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J Korean Soc Emerg Med > Volume 25(4); 2014 > Article
Journal of The Korean Society of Emergency Medicine 2014;25(4): 392-400.
Impacts of Urbanization on Delay in Transferred Ischemic Stroke Patients
Doohyun Lee, Ki Ok Ahn, Sang Do Shin, Hang A Park, Young Sun Roa, Won Chul Cha, Seung Chul Lee
1Department of Emergency Medicine, Kangwon National University Hospital, Chuncheon, Korea. arendt75@gmail.com
2Department of Emergency Medicine, Seoul National University Hospital, Seoul National University, Seoul, Korea.
3Laboratory of Emergency Medical Services, Seoul National University Hospital Biomedical Research Institute, Korea.
4Department of Emergency Medicine, Samsung Medical Center, Korea.
5Department of Emergency Medicine, Ilsan Hospital, Dongkuk University, Korea.
Inter-hospital transport poses a number of challenging issues, including prolonging the time interval from symptoms to optimal reperfusion therapy after ischemic stroke. It is unclear whether urbanization is associated with outcomes of inter-hospital transfer including length of stay at the referring hospital (D1LOS).
A prospective stroke registry from 23 Emergency Departments (ED) from 2007 to 2012 over the nation was collected. Ischemic stroke patients who arrived at the first ED within 24 hours of onset (S2D1) were enrolled. Patients were excluded if time intervals or address were incorrect or missing. Main exposure was urbanization level; urban > or =10,000 and rural <10,000 population. Primary outcome was D1LOS. The secondary outcomes were symptoms to door of the first ED (S2D1) and transfer time to the final ED (T2D2). We compared the D1LOS, S2D1, and T2D2 with median and inter-quartile range (IQR) by urbanization level.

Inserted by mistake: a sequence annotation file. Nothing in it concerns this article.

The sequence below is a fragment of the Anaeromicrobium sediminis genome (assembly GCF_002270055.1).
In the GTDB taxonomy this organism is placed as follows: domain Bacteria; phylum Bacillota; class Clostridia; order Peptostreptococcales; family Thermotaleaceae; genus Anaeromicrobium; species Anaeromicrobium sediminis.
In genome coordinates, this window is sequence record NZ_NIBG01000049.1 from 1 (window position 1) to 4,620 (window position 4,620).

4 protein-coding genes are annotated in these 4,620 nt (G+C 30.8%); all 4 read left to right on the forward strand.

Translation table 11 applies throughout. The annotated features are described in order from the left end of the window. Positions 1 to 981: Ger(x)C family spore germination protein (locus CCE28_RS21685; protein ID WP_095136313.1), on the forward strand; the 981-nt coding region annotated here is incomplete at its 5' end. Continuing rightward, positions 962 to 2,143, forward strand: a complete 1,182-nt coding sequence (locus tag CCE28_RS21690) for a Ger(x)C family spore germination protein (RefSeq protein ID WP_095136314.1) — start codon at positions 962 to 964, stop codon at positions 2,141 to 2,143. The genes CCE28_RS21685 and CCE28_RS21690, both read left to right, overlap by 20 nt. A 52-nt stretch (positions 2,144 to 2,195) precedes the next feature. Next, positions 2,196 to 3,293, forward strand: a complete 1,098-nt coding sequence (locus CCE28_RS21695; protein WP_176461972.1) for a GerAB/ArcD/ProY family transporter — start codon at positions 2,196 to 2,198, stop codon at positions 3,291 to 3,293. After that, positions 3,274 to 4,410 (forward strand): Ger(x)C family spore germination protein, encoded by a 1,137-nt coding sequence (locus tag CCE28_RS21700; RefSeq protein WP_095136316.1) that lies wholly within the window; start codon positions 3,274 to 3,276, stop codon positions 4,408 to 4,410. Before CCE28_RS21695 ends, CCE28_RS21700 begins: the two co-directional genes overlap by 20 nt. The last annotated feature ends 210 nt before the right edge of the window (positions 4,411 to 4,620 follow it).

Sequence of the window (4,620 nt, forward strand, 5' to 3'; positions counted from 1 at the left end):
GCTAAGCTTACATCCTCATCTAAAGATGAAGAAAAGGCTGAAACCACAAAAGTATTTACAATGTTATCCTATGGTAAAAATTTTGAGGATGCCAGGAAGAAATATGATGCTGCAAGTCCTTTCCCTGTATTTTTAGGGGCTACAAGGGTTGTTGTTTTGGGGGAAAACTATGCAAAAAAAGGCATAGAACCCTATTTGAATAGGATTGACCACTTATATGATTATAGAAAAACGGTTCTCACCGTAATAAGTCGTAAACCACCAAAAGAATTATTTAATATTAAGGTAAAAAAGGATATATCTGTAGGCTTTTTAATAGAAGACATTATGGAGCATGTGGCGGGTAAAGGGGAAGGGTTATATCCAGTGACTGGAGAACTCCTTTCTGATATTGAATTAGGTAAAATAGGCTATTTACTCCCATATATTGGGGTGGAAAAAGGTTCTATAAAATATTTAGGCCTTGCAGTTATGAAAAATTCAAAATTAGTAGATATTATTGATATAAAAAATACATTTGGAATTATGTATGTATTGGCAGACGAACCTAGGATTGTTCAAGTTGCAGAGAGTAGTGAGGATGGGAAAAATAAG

Of 5,909 patients transferred from other hospitals, 2,289 patients were analyzed; 1,441 (63%) patients in urban areas, 848 (37%) patients in rural areas were included. The D1LOS and S2D1 in urban was longer than those in rural; 100 minutes (IQR 50~208) for urban VS 82.5 minutes (IQR 48~170.5) for rural (p=0.01) and 66 minutes (IQR 30~240) for urban VS 90 minutes (IQR 30~330) for rural (p=0.001). T2D2 in urban was shorter than that in rural; 54 minutes (IQR 36~78), 40 minutes (IQR 25~65) (p< or =0.00), respectively.
Urban EDs showed longer D1LOS before transferring patients to the hospital for definite care. Strategy for reducing delay due to inter-hospital transport should differ according to urbanization.
Key words: Stroke, Patient transfer, Emergency medical services
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